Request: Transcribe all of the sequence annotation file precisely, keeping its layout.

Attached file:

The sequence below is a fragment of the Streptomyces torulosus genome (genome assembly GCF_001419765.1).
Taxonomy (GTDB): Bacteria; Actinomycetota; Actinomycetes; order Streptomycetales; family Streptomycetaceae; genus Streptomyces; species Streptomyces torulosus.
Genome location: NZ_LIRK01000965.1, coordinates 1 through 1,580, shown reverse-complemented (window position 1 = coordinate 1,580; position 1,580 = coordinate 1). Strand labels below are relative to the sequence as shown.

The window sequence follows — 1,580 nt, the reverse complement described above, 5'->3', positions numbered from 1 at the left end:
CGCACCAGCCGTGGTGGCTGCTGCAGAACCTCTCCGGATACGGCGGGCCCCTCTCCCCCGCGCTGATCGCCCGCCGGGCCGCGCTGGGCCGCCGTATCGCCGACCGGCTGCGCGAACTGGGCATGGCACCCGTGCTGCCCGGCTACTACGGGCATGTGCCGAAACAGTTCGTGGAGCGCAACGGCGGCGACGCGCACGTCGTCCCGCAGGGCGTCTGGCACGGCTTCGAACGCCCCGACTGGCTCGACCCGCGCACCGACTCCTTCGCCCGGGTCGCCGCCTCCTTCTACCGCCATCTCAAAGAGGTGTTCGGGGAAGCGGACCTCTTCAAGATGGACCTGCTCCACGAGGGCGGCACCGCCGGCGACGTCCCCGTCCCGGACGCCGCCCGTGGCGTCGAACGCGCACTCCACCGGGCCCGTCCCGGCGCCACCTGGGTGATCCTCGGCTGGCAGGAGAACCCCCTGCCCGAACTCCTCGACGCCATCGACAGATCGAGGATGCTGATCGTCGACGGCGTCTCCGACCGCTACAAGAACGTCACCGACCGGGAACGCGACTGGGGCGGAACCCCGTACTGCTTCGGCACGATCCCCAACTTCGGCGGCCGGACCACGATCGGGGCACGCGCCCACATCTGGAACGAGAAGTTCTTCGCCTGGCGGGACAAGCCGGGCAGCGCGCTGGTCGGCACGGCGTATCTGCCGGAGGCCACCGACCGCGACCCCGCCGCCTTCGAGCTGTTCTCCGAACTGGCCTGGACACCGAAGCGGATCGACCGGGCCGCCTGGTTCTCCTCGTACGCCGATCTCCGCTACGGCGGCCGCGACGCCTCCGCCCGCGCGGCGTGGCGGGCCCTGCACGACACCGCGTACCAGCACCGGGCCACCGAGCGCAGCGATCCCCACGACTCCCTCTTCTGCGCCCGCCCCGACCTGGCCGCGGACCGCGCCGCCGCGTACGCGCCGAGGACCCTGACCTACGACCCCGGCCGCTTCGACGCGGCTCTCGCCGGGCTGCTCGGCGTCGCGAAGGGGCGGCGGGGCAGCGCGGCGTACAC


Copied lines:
The sequence below is a fragment of the Streptomyces torulosus genome (genome assembly GCF_001419765.1).
Taxonomy (GTDB): Bacteria; Actinomycetota; Actinomycetes; order Streptomycetales; family Streptomycetaceae; genus Streptomyces; species Streptomyces torulosus.
Genome location: NZ_LIRK01000965.1, coordinates 1 through 1,580, shown reverse-complemented (window position 1 = coordinate 1,580; position 1,580 = coordinate 1). Strand labels below are relative to the sequence as shown.

The window sequence follows — 1,580 nt, the reverse complement described above, 5'->3', positions numbered from 1 at the left end:
CGCACCAGCCGTGGTGGCTGCTGCAGAACCTCTCCGGATACGGCGGGCCCCTCTCCCCCGCGCTGATCGCCCGCCGGGCCGCGCTGGGCCGCCGTATCGCCGACCGGCTGCGCGAACTGGGCATGGCACCCGTGCTGCCCGGCTACTACGGGCATGTGCCGAAACAGTTCGTGGAGCGCAACGGCGGCGACGCGCACGTCGTCCCGCAGGGCGTCTGGCACGGCTTCGAACGCCCCGACTGGCTCGACCCGCGCACCGACTCCTTCGCCCGGGTCGCCGCCTCCTTCTACCGCCATCTCAAAGAGGTGTTCGGGGAAGCGGACCTCTTCAAGATGGACCTGCTCCACGAGGGCGGCACCGCCGGCGACGTCCCCGTCCCGGACGCCGCCCGTGGCGTCGAACGCGCACTCCACCGGGCCCGTCCCGGCGCCACCTGGGTGATCCTCGGCTGGCAGGAGAACCCCCTGCCCGAACTCCTCGACGCCATCGACAGATCGAGGATGCTGATCGTCGACGGCGTCTCCGACCGCTACAAGAACGTCACCGACCGGGAACGCGACTGGGGCGGAACCCCGTACTGCTTCGGCACGATCCCCAACTTCGGCGGCCGGACCACGATCGGGGCACGCGCCCACATCTGGAACGAGAAGTTCTTCGCCTGGCGGGACAAGCCGGGCAGCGCGCTGGTCGGCACGGCGTATCTGCCGGAGGCCACCGACCGCGACCCCGCCGCCTTCGAGCTGTTCTCCGAACTGGCCTGGACACCGAAGCGGATCGACCGGGCCGCCTGGTTCTCCTCGTACGCCGATCTCCGCTACGGCGGCCGCGACGCCTCCGCCCGCGCGGCGTGGCGGGCCCTGCACGACACCGCGTACCAGCACCGGGCCACCGAGCGCAGCGATCCCCACGACTCCCTCTTCTGCGCCCGCCCCGACCTGGCCGCGGACCGCGCCGCCGCGTACGCGCCGAGGACCCTGACCTACGACCCCGGCCGCTTCGACGCGGCTCTCGCCGGGCTGCTCGGCGTCGCGAAGGGGCGGCGGGGCAGCGCGGCGTACAC